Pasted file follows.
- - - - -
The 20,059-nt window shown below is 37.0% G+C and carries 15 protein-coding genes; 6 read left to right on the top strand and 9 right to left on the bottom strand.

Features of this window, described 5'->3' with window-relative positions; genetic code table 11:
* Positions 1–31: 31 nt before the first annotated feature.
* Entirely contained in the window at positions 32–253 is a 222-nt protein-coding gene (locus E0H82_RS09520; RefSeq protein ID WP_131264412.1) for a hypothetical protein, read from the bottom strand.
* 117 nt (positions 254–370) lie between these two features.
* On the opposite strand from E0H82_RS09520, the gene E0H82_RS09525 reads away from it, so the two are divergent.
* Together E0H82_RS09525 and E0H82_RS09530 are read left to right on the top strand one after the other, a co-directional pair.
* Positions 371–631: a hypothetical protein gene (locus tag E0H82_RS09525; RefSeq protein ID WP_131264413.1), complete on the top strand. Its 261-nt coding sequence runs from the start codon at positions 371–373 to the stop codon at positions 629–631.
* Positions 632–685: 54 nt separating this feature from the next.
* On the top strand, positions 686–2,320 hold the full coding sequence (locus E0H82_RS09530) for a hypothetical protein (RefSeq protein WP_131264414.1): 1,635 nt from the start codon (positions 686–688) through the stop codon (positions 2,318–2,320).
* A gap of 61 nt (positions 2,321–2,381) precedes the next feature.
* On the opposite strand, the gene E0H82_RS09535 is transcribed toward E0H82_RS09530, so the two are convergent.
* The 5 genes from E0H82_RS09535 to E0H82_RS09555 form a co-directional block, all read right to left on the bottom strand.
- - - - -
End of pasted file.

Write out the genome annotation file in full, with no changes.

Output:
The 20,059-nt window shown below is 37.0% G+C and carries 15 protein-coding genes; 6 read left to right on the top strand and 9 right to left on the bottom strand.

Features of this window, described 5'->3' with window-relative positions; genetic code table 11:
* Positions 1–31: 31 nt before the first annotated feature.
* Entirely contained in the window at positions 32–253 is a 222-nt protein-coding gene (locus E0H82_RS09520; RefSeq protein ID WP_131264412.1) for a hypothetical protein, read from the bottom strand.
* 117 nt (positions 254–370) lie between these two features.
* On the opposite strand from E0H82_RS09520, the gene E0H82_RS09525 reads away from it, so the two are divergent.
* Together E0H82_RS09525 and E0H82_RS09530 are read left to right on the top strand one after the other, a co-directional pair.
* Positions 371–631: a hypothetical protein gene (locus tag E0H82_RS09525; RefSeq protein ID WP_131264413.1), complete on the top strand. Its 261-nt coding sequence runs from the start codon at positions 371–373 to the stop codon at positions 629–631.
* Positions 632–685: 54 nt separating this feature from the next.
* On the top strand, positions 686–2,320 hold the full coding sequence (locus E0H82_RS09530) for a hypothetical protein (RefSeq protein WP_131264414.1): 1,635 nt from the start codon (positions 686–688) through the stop codon (positions 2,318–2,320).
* A gap of 61 nt (positions 2,321–2,381) precedes the next feature.
* On the opposite strand, the gene E0H82_RS09535 is transcribed toward E0H82_RS09530, so the two are convergent.
* The 5 genes from E0H82_RS09535 to E0H82_RS09555 form a co-directional block, all read right to left on the bottom strand.